Hugh of Balma is even more emphatic: 'in the mystical upsurge of love', he explains, it is necessary to abandon all activity of intellect or thought, and to rise up under the impulse to union by means of a longing love which transcends all understanding and knowledge; therefore the true lover rises up without any prior knowledge and on the impulse of longing love.5
Here we encounter, as if by anticipation, that later, Kantian, reduction of the dynamic apophaticism of reason and intellect to a mere passive agnosticism. Within this 'affectivist' mentality, the 'darkness' upon which love enters in its encounter with God is a darkness consequent upon intellect's having to be abandoned, since it possesses no inherent capacity to be drawn into the divine unknowability itself. Intellect's unknowing,
3 Gregory the Great, Homelia inEvangelia 27.4, Migne, Patrologia Latina LXXIV, p. 1207.
4 Thomas Gallus, Super canticum Canticorum Hierarchice Exposita, in Thomas Gualterius, Abbas Vercellensis: Commentaires du Cantique des Cantiques, ed. Jeanne Barbet, Textes Philosophiques du Moyen Age 14, Paris: de Vrin, 1967, p. 67. For a partial translation of this text see my Eros and Allegory: Medieval Exegesis of the Song of Songs, Kalamazoo: Cistercian Publications, 1995, p. 323.
5 Hugh of Balma, Viae Sion Lugent, Quaestio Unica 11. The critical edition of this text is by Francis Ruello in Sources Chretiennes, Paris: Editions du Cerf, 1995, from which I have translated this passage.
therefore, is a mere passive ignorance. As Jean Gerson says, the pagan philosophers knew not the true apophatic unknowing of the Christian; they espoused 'Socratic ignorance' - the knowledge that they do not know - out of the mere frustrations of an exhausted natural intellect straining against the inadequacy of its own powers:
I am much mistaken if it is not an obvious truth about the greatest philosophers, that, after all their enquiries, they declared in weariness of spirit, their labours having done nothing to refresh them, that the one thing they knew was that they did not know.6
Fraught as this medieval affectivism is with many polarisations -between knowledge and love, between intellect and will, between the affirmative and the negative ways, and between natural and revealed knowledge - it is the last of these polarisations which concerns us most directly. For all four medieval authorities, what intellect can know of God it knows by natural means, a knowledge ultimately having no place within the construction of Christian theology - at any rate, at that point at which theology is properly described as 'mystical'. Hence, for all the obvious differences in so many other respects, the late medieval affectivists share with the majority of post-Kantian modern theologians that common scepticism of reason combined with a positivism of faith. What in the end unites the medieval and the modern is a common fear - in today's terms of a 'rationalist foundationalism' - which leads in both cases to a recasting, by comparison with Thomas, of the relations between the affirmative and negative 'moments' within the construction of the theological enterprise. For in the hands of both the post-Kantian and the late medieval affectivists, the 'apophatic' is recast as lying in the simple deficiency of reason - no longer, as in Thomas, its apotheosis; and as an ignorantia indocta - no longer, as in Thomas (and as in the pseudo-Denys) a knowing unknowing.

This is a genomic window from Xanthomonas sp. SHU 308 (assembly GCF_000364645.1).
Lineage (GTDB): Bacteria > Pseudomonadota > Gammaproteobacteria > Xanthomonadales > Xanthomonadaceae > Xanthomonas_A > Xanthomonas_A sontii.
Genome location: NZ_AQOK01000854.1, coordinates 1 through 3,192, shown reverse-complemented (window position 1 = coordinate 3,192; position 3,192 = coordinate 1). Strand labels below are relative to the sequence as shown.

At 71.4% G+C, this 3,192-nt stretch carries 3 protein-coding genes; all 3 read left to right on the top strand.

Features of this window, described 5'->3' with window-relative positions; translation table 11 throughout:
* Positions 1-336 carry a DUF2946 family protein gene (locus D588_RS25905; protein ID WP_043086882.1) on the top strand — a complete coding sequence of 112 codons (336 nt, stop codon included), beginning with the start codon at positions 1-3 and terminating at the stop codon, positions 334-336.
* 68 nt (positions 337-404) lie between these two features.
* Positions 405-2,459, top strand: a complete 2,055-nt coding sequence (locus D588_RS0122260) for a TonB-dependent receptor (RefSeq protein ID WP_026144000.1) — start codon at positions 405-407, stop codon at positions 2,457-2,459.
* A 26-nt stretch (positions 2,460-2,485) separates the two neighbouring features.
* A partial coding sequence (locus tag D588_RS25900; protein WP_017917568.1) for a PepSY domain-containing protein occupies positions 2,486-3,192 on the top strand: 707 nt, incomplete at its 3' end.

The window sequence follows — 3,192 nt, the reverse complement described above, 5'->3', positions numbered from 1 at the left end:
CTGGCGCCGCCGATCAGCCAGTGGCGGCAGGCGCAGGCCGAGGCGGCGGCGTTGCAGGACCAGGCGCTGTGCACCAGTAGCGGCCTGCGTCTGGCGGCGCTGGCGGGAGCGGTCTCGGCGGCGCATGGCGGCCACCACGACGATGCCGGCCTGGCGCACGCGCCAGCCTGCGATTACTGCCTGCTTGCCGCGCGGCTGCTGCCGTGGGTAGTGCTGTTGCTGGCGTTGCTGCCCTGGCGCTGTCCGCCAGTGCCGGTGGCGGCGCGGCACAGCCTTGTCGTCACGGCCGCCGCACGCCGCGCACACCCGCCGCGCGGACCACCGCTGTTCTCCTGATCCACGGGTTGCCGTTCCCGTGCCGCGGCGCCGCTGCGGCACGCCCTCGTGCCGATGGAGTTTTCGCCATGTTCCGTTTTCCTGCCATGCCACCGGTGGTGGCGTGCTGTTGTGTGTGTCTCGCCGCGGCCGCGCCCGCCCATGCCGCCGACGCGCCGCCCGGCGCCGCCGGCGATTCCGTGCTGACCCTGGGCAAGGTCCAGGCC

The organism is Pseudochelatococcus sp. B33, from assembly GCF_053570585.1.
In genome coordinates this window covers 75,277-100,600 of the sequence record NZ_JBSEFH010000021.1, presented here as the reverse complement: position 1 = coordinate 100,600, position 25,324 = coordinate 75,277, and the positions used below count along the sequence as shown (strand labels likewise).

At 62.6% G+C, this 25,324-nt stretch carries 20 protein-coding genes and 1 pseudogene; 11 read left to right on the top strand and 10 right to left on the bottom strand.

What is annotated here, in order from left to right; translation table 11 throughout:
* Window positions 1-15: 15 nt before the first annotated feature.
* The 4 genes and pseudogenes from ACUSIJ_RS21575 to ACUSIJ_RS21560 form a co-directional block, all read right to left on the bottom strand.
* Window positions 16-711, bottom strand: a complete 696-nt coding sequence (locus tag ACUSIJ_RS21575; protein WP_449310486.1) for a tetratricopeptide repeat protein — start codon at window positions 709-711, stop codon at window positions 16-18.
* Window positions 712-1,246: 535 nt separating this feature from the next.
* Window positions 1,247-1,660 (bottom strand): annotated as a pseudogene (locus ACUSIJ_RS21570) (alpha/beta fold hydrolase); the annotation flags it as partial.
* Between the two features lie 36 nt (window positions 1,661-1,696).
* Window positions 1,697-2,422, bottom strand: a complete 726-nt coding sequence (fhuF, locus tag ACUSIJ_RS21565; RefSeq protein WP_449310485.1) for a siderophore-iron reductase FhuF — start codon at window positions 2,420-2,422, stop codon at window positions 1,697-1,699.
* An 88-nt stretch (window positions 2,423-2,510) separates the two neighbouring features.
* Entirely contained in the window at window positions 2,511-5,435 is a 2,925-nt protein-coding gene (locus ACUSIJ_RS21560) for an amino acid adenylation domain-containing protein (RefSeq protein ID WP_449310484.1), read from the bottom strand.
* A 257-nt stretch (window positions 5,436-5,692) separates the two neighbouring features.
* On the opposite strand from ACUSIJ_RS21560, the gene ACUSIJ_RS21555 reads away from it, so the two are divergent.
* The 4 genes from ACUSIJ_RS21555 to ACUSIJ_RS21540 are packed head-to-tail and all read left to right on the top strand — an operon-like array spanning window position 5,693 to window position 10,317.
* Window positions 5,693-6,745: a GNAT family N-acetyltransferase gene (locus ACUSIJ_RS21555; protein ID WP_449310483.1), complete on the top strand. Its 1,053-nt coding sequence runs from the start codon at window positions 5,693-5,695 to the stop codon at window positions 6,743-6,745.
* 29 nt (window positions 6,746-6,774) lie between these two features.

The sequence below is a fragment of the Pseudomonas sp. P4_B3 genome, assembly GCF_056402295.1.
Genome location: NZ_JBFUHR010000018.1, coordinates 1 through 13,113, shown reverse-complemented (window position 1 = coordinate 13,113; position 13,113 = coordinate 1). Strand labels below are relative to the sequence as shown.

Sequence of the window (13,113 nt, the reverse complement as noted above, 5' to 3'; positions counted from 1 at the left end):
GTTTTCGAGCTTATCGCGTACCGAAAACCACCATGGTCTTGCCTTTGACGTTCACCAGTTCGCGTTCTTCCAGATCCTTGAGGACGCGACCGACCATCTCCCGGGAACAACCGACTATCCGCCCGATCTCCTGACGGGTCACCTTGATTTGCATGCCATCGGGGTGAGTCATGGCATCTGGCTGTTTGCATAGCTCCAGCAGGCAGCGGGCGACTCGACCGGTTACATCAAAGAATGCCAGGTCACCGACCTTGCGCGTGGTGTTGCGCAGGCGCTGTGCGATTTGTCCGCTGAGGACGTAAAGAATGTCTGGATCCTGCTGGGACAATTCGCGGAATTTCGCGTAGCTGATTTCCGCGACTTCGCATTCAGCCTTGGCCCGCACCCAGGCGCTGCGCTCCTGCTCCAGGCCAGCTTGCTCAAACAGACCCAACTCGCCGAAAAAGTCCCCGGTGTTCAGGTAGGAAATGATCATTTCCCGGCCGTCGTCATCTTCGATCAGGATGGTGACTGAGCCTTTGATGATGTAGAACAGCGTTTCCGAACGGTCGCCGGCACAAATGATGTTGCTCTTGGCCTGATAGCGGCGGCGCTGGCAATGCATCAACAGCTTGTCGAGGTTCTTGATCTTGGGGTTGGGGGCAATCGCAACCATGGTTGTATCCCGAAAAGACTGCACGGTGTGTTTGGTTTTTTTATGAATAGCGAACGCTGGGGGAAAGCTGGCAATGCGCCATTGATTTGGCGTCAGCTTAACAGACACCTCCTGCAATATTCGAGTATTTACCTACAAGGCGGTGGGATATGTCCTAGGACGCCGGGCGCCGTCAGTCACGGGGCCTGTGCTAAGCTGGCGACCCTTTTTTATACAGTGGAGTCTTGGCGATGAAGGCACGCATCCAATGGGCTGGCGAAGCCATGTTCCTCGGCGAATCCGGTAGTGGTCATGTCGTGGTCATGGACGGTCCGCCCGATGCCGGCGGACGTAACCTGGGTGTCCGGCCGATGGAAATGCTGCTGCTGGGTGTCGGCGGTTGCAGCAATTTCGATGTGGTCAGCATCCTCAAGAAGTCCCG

By contrast, for Thomas, the affirmative and the negative, the cat-aphatic and the apophatic, are held poised in the tensions of simultaneity, even within reason's capacity; indeed, for Thomas, these tensions between knowing and unknowing reveal the very structure and dynamic of reason itself. What shows the existence of God shows that we can speak of God - theology is possible. But precisely that which shows the existence of God shows also and at the same time, and in the same determination of proof, that we cannot have any final hold on what we mean
6 'Fallor si non apparuit in maximis philosophis, qui post omnes inquisitiones suos tedio affecti, quia non refecti, dixerunt hoc unum se scire quod nichil scirent.' Jean Gerson, De mystica theologia: Tractatus Speculativus, in Jean Gerson, Oeuvres Completes III, ed. Palemon Glorieux, Paris: Desclee et Cie., 1960-73, 1.34, 15-17.
when we do so - so theology is inherently uncompletable, open-ended, a 'broken language', as Nicholas Lash says.7 Consequently, for Thomas, the cataphatic (we can speak of God by many names) and the apophatic (what these names mean is beyond our comprehension) have one and the same root and source in the possibility of proof of God's existence, just as we have also seen them to do in the Exodus theophany. Or we could say that that interrelation of the cataphatic and the apophatic structures the very nature of reason itself, and that it is precisely in and through its deployment in the demonstration of God's existence that that complex nature of reason is shown forth. That these things are so at this point I merely asseverate. The case for saying them awaits a fuller discussion in later chapters.8